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Please be aware that this old REACH registration data factsheet is no longer maintained; it remains frozen as of 19th May 2023.

The new ECHA CHEM database has been released by ECHA, and it now contains all REACH registration data. There are more details on the transition of ECHA's published data to ECHA CHEM here.

Diss Factsheets

Environmental fate & pathways

Bioaccumulation: aquatic / sediment

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Administrative data

Link to relevant study record(s)

Description of key information

The key parameter is a calculated value. However, additional measured data for analogs from a biomagnification study support the use of the of the calculated value to characterize the BCF of DTDP, and suggest that DTDP has a low bioaccumulative potential, not expected to accumulate through food chains in the aquatic environment.

Key value for chemical safety assessment

Additional information

The results of a study to assess the bioaccumulative potential of high molecular weight phthalate diesters, di-C8 PEs to di-C10 PEs, in an aquatic food-web that included 18 marine species, showed that high molecular weight phthalate esters did not biomagnify, but rather decreased in tissue concentration in organisms of increasing trophic position. Decreasing concentrations also referred to as biodilution, can be quantified by food-web magnification factors (FWMFs). A FWMF that is greater than 1.0 is an indication of chemical biomagnification within a food-web, whereas a value of less than 1.0 indicates biodilution ordecreasing concentrationsfrom lower to higher trophic levels. Study results showed that lipid equivalent concentrations of the high molecular weight phthalate diesters significantly declined with increasing trophic level and that the FWMFfor di-isodecyl phthalate was 0.44. Similar results would be expected with DTDP, an analog of DIDP(Mackintoshet al., 2004).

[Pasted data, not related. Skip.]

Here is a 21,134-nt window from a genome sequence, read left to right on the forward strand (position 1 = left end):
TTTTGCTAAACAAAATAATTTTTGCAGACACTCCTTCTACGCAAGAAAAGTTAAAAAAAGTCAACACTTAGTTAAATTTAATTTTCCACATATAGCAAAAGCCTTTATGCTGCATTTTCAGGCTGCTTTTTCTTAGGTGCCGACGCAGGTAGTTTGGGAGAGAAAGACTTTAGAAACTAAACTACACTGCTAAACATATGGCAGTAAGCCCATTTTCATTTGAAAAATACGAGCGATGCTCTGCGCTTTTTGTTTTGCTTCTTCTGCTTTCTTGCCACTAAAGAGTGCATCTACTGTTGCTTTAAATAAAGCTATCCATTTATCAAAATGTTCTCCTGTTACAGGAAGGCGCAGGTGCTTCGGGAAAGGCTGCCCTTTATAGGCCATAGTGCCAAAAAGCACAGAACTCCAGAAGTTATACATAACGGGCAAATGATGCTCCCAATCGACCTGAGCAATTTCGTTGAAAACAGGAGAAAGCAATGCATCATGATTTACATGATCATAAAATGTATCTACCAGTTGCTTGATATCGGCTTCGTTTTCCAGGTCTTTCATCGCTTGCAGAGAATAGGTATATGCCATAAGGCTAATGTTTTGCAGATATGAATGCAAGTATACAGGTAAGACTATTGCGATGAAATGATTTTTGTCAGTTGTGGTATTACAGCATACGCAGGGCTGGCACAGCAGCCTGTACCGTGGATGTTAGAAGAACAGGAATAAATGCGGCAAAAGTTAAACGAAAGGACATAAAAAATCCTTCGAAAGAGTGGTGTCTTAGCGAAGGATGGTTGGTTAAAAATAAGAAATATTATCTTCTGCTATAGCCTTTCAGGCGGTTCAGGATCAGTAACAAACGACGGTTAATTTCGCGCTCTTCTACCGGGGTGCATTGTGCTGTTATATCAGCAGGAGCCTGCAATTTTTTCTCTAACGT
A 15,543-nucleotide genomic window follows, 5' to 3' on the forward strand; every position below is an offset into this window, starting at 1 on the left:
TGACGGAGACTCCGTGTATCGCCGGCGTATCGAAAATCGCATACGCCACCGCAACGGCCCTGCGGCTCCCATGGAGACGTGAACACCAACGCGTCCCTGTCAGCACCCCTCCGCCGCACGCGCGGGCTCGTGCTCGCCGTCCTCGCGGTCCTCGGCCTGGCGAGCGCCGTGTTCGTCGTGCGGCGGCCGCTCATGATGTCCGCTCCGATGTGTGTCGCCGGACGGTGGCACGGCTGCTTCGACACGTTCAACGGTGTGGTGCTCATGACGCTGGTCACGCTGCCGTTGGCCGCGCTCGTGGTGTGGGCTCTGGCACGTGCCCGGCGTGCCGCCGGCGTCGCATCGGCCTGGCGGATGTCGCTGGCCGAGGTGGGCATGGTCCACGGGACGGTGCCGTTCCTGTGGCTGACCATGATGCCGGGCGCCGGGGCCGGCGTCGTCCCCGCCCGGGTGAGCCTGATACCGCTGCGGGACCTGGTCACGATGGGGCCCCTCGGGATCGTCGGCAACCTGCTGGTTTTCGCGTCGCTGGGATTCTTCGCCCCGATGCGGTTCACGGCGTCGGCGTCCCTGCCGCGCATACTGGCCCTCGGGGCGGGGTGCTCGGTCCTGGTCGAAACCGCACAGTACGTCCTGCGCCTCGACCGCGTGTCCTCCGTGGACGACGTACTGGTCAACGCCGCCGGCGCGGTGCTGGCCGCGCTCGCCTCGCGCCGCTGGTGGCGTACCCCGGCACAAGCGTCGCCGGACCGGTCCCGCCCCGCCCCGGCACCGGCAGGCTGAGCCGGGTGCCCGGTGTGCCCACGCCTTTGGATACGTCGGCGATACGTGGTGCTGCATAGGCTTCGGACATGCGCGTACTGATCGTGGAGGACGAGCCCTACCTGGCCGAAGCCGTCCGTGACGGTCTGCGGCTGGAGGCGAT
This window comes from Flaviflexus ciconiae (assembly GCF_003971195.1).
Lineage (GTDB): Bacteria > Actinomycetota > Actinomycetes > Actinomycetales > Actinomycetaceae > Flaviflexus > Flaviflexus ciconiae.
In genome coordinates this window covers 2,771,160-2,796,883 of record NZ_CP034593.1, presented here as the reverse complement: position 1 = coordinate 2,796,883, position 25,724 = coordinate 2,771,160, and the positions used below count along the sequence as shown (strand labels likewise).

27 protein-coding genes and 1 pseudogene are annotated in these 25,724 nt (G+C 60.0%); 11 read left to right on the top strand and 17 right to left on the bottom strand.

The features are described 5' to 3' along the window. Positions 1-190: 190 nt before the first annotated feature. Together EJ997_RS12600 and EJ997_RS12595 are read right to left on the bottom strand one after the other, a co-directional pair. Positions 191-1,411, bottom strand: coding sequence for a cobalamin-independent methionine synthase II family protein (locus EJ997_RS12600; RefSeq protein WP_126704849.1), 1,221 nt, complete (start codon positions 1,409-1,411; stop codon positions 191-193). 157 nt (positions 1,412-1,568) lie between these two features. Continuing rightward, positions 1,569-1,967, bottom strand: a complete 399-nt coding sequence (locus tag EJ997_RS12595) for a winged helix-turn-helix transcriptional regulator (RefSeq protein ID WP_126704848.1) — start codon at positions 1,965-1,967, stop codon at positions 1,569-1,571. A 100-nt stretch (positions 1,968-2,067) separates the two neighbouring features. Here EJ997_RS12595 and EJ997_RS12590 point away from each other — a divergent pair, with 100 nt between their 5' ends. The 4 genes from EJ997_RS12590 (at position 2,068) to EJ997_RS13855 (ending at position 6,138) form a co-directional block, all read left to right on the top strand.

The finding above is consistent with a laboratory fish bioaccumulation study in which rainbow trout were fed a DTDP spiked diet for 9 days(ExxonMobil, 2007). The low water solubility and high Kowof DTDP prevent conducting an aqueous exposure BCF (bioconcentration factor) study. At the end of the exposure period, fish were sampled after different depuration times (0, 1, 3 days). Results demonstrated a low potential for bioaccumulation with a lipid normalized biomagnification factor (BMF, concentration ratio in tissue to that in diet) of <0.1 and rapid subsequent depuration with a tissue elimination half-life of <1 day. The half-life of <1 day was used to calculate a BCF in fish of approximately <1 L/kg for DINP.

A low bioconcentration factor (BCF) value, 3.2 (log BCF = 0.5), is estimated for DTDP using theU.S. Environmental Protection Agency model, EPI SuiteTM(USEPA, 2000).